Poetry / Alicia Byrne Keane
:: Lace, ear drums, hexagons ::
I am trying not to eat all the little chocolates in my room. I think if I take a breath it will work, remind me I can Be content swallowing light, another lie. We woke up In the blue dark, watched your garden tumble away Like my mother’s dream about a hole in the tarmac Beside the porch. The grass falls in steps, swollen by Shadow, the lake is a stitched laceration, and I am Envious of your purple lip liner, and that you would Have the foresight to apply such a thing. I fell asleep Watching the Gilmore Girls, resurfaced headachey Three or four times, like a fall into snow, in which you Feel slivers of dampness at your wrists and the world Goes flat. There is a click of billiard balls in the room Upstairs, muffled and narrow. There is a lamp painted Yellow and poised as if listening. My ears ring in two Parallel frequencies, roads that stretch, and I remember A motorway cutting through wheat fields, and running Towards, or away from, a patch of forest on the horizon. A ghost fizzled in my shoulder like a twist of fabric, Another source of hassle I’d need to potentially address.
:: Bar stools, Jesus Christ ::
Sometimes at night beyond the glassless apertures of the smoking Areas we see a new building rise like a tooth, looking torn, Plastic flaps in the wind from uncovered parts and I watch myself Walk the length of Mount Street in dim, continuous glass, I used To rest in the spaces between words in basements, applause felt Like silver balloons or the abrasive bubbles in Fanta Lemon. There is a big wooden spider in the bar with the vague name There is a big wooden tree somewhere else, you are meant to Take pictures of it, I read an article about this, a city of anterooms Polished and resounding, there are so many cavernous lobbies You can go to the bathroom in, if you so choose, if you walk with Enough of a purpose, and there are tents angled on the canal.
From the writer
:: Account ::
I began writing this series of poems in response to a piece written by the author Claire-Louise Bennett for The Irish Times. In it she describes adolescence as a time in which you are expected to “establish yourself strongly and neatly in the minds of others.” [i] She discusses her own first forays into writing as born of a reaction against this social pressure.
From the list of objects Claire-Louise Bennett describes writing about when she was younger, most of which don’t include humans:
Moths, pylons, flat grass, porcelain, wind, lace, ear drums, hexagons, night, glass, wolves, violins, charcoal, reflections, creosote, dandelion clocks, thunder, stars, bar stools, Jesus Christ, blood, emeralds, bears, death, ice, leather, banisters, fir trees, limpets, peacocks, cornfields, clay, high windows, smoke, velvet, fountains, scarecrows, roses, milk, frogs. [ii]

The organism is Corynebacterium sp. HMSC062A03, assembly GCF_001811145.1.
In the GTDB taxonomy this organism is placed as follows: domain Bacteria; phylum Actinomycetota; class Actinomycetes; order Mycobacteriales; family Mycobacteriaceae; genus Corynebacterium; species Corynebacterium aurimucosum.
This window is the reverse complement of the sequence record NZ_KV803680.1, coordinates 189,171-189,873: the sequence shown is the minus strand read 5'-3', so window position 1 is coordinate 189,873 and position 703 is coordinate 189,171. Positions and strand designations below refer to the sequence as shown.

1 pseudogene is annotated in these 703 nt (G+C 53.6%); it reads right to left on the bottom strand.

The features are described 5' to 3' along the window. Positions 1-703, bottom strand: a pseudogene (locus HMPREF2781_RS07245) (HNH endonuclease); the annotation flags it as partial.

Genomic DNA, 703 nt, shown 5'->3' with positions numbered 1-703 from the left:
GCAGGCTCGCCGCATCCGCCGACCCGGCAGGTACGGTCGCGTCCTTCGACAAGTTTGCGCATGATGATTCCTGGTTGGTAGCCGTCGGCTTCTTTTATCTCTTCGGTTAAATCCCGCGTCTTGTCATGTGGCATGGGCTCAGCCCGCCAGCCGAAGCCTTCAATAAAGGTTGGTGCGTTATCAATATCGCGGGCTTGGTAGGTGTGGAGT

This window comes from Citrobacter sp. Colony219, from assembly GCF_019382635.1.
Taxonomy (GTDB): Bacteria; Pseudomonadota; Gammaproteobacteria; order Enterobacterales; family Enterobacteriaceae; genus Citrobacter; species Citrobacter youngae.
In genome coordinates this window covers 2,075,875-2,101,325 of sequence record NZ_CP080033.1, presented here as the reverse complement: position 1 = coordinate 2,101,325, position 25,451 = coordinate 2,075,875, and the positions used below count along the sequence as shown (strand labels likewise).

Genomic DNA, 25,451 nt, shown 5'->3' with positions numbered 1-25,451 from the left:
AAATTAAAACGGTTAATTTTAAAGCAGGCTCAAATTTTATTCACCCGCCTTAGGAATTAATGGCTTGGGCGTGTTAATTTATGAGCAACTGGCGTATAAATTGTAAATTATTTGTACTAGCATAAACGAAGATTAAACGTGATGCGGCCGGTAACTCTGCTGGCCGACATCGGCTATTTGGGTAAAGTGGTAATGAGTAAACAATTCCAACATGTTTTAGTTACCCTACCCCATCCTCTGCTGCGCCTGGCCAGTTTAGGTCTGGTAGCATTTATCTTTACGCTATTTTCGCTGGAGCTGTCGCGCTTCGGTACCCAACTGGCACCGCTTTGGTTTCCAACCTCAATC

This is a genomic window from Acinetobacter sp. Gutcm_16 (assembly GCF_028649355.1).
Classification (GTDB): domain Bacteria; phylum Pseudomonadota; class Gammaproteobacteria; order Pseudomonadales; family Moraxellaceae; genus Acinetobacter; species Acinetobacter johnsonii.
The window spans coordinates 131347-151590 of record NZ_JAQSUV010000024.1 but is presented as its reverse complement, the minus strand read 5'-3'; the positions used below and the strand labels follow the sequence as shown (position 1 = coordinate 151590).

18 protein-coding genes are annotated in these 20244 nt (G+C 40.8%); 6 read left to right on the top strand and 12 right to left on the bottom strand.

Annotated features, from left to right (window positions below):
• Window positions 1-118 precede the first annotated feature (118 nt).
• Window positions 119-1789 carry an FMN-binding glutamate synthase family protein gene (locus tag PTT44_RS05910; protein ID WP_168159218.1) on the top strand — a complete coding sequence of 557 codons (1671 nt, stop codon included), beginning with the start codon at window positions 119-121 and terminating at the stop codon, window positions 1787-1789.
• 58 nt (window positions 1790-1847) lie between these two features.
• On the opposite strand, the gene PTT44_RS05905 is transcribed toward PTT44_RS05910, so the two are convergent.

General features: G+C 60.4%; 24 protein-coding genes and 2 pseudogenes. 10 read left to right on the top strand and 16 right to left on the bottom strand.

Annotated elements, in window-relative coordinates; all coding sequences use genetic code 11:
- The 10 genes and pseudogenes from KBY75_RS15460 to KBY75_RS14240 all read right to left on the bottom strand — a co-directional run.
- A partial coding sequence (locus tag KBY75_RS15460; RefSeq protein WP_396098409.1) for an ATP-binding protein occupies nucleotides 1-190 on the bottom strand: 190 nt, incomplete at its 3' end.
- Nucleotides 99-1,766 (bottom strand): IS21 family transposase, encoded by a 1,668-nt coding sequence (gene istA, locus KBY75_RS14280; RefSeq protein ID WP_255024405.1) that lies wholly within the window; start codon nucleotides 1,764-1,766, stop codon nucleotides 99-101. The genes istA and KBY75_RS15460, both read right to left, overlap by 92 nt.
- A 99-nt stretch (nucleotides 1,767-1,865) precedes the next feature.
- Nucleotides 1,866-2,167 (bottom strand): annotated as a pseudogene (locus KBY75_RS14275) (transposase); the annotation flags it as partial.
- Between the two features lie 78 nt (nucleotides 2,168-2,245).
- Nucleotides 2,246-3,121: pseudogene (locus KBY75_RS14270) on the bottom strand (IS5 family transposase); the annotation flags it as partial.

In the first shaky days of 2020 I decided to take this quote from Bennett as a form of writing prompt. All of the titles of the collection I wrote—four of which can be found in this submission—derive from images in the above quotation.
These poems are the product, I guess, of a sort of “Claire-Louise Bennett challenge.” Maybe this is a consequence of growing up in a city in which people buy the exact lemon soap from the exact pharmacy mentioned in a book by a man who will not be discussed. I don’t know if people act with the same fanaticism toward female authors as they do male ones, mixing the drinks drank by the characters in the books, replicating their flâneries. Maybe I am just looking for injustices. But I think I am right, at least partially.
I thought that if I wrote about each of the things Bennett wrote about I would become less concerned with social demands, reorientate myself in a childhood world of looking at things for their strangeness. And maybe this would also somehow make me kinder, less hassled the way you become when you have decided you are serious, directed. My intention was that through someone else’s words I would become more myself.
The poems did their work, in my own head anyway. Writing them helped me, as Bennett discusses, “to keep rationality and purpose at bay, to prolong and bask in the rhythmic chaos of existence, to remain adrift from the social contract and luxuriate in the magnificent mystery of everything.” [iii] And hopefully through this form of withdrawing I have also become—in another way—somehow closer to the world, more of use to the world, reconfirmed in my awe of things and in a better position to help.
[i] Bennett, Claire-Louise. “Claire-Louise Bennett on Writing Pond.” The Irish Times, 26 May 2015, https://www.irishtimes.com/culture/books/claire-louise-bennett-on-writing-pond‑1.2226535.
Alicia Byrne Keane is a PhD student from Dublin, Ireland. She has a first class honours degree in English Literature and French from Trinity College Dublin and a MSt. in English Literature 1900-Present from Oxford University. She is working on an Irish Research Council-funded PhD study that problematizes “vagueness” and translation in the work of Samuel Beckett and Haruki Murakami, at TCD. Her poems have been published in The Moth, Entropy Magazine, Impossible Archetype, and Poethead, among others. She has performed at Electric Picnic, Body & Soul, and Lingo Festival, and has had two spoken word performances recorded for Balcony TV.